Research Methods:

For this section, I looked at past MRPs and identified a couple that used similar data collection methods. I read through how their sections were structured and used that as a basis for writing my section. Generally, I found the methods section to be pretty formulaic and straightforward to write.


Personally, I hadn’t written out my findings as I collected my data, so I needed to review the findings from my interviews and other data sources prior to writing this portion of the paper (though I do wish I had — it would have saved some time and effort). After identifying major themes, I sorted my findings under each theme and began typing away.


Here, I began connecting and comparing my findings to what existing literature had said. I actually had written way more than necessary, and when I sent my draft to my supervisor, she advised me to cut it down by approximately 20 pages. If you face this scenario, don’t fret! I found it quite useful to read through everything I had written and ask myself critically whether or not certain paragraphs were worth keeping.

The top three findings from my MRP were as follows:

  • Firstly, I found that some of the general coping strategies that immigrant small business owners used were similar to those that all other business owners were using, such as discounting menu items to incentive customers to call or pick up orders in person, and using e-commerce platforms and social media to reach new and existing customers.
  • Secondly, I found that business owners who were well integrated into an existing association/network adjusted better to the pandemic environment. For example, all immigrant business owners from the Willowdale BIA were actively involved in the Steering Committee for the creation of the BIA. In addition, two of them were serving as board members on business associations for their respective ethnic communities. Both expressed generally fewer difficulties adapting because of their strong ties to existing networks.
  • And lastly, I found that the use of place-making strategies impacted immigrant small business owner’s adaptability. The establishment of the Willowdale BIA was a great example of deliberate place-making. This BIA had just formed and was functioning without a formal Coordinator, so the board members were active in planning, networking, and building relationships with each other, forming more cross-ethnic ties while increasing the BIA’s reach. This shows how, during a time of crisis, immigrant small business owners came together to create long-term working relationships in an effort to strengthen their local community.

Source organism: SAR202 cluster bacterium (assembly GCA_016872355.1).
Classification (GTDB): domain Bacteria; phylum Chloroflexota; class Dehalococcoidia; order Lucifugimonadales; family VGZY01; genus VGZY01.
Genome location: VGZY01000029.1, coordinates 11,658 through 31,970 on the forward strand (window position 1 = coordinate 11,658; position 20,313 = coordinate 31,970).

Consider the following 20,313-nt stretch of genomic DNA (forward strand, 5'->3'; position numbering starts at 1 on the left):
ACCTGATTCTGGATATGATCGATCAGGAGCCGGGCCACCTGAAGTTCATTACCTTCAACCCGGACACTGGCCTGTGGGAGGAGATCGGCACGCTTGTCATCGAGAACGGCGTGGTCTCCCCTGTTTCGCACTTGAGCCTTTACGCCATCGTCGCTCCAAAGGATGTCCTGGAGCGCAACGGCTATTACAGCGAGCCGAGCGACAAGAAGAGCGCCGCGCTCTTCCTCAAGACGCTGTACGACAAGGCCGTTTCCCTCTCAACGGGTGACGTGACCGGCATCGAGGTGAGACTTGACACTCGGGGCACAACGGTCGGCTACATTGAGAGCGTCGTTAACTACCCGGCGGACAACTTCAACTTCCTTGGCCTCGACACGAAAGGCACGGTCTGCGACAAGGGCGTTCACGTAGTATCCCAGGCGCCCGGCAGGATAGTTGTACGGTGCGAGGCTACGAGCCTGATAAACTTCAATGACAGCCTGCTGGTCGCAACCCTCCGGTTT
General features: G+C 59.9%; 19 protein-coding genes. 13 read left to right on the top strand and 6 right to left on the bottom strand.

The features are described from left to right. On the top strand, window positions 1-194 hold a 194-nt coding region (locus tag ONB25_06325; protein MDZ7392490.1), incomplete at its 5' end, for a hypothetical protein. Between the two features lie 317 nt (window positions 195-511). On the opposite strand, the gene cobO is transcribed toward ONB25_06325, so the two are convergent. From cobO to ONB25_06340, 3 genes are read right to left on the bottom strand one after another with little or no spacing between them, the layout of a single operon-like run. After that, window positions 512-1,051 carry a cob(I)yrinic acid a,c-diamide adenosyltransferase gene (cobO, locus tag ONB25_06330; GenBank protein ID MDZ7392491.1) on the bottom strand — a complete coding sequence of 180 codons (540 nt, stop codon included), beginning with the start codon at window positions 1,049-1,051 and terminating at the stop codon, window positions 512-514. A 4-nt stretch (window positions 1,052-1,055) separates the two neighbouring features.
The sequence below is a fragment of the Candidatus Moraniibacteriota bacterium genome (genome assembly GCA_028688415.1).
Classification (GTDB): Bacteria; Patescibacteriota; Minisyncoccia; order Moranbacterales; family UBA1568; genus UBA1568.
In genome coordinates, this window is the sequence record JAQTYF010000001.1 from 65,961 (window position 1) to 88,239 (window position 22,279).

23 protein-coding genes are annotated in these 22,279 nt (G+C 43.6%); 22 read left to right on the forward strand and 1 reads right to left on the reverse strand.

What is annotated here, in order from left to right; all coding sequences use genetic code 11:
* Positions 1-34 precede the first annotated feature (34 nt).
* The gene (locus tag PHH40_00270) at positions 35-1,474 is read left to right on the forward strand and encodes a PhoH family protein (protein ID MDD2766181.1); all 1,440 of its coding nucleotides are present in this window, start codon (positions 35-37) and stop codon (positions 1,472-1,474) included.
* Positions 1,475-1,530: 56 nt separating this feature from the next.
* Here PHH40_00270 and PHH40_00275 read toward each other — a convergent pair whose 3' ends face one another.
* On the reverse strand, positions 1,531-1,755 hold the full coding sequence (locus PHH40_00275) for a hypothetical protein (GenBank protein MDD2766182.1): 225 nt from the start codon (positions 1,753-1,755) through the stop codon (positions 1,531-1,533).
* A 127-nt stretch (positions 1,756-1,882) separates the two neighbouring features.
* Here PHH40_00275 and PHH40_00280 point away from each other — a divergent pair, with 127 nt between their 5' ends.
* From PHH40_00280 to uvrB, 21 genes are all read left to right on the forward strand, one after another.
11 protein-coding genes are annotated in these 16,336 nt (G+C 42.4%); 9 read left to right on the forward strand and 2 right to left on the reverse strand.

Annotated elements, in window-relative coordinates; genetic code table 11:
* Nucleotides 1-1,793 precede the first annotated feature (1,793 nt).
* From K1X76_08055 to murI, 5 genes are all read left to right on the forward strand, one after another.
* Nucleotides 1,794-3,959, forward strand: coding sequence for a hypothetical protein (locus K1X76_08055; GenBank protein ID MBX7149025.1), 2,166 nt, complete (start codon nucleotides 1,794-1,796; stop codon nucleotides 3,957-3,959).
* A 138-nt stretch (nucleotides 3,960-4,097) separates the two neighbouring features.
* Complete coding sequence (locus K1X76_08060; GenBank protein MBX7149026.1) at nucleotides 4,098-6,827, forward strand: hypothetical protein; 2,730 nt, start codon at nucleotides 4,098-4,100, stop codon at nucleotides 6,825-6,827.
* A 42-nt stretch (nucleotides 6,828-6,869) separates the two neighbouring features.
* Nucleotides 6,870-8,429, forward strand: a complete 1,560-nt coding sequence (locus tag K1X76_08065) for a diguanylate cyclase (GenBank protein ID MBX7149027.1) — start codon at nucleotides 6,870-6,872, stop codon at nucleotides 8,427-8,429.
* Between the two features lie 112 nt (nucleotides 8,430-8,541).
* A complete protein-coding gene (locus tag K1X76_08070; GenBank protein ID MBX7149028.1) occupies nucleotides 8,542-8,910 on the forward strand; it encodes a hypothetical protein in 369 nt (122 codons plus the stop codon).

Introduction and Conclusion:

I had already written my introduction for my ethics approval, but ended up re-jigging it to better reflect my findings and discussion. Since I had broken down my findings and discussion into three corresponding sections, I provided the main takeaways for each in my conclusion, and reviewed my introduction to ensure that it connected well with my conclusion.

Proofreading the Paper:

When proofreading my paper, I found it helpful to print it out or have my computer read it aloud to you. By this point in the process, I was nearing the end of my degree and definitely feeling a bit of “… do I really need to do this?”, so using these tools definitely assisted me in the final step before submission.

Top tip:

When choosing a title, try to think about how to draw in a wider audience. You can always use a subtitle to provide a greater description of your title!

Final Thoughts

For me, learning how to organize my time and keep myself accountable to deadlines I set for myself was the greatest takeaway from the MRP process. It prepared me for the independent type of work that is common to most workplaces. Two equally significant learnings were knowing when to ask for assistance with setting the scope of a project, and when to lean on the knowledge of others around you. Your supervisor and peers are there as sounding boards for ideas, comments, and feedback, and discussing thoughts out loud often makes the writing process more succinct.

I hope that my breakdown of the MRP makes writing long papers less daunting, and if you’ve written anything similar, I would love to learn about your experience.

Jane Law is a Project Coordinator at Urban Minds.

Looking for more tips to improve yourself? Here’s our take on adapting to online learning.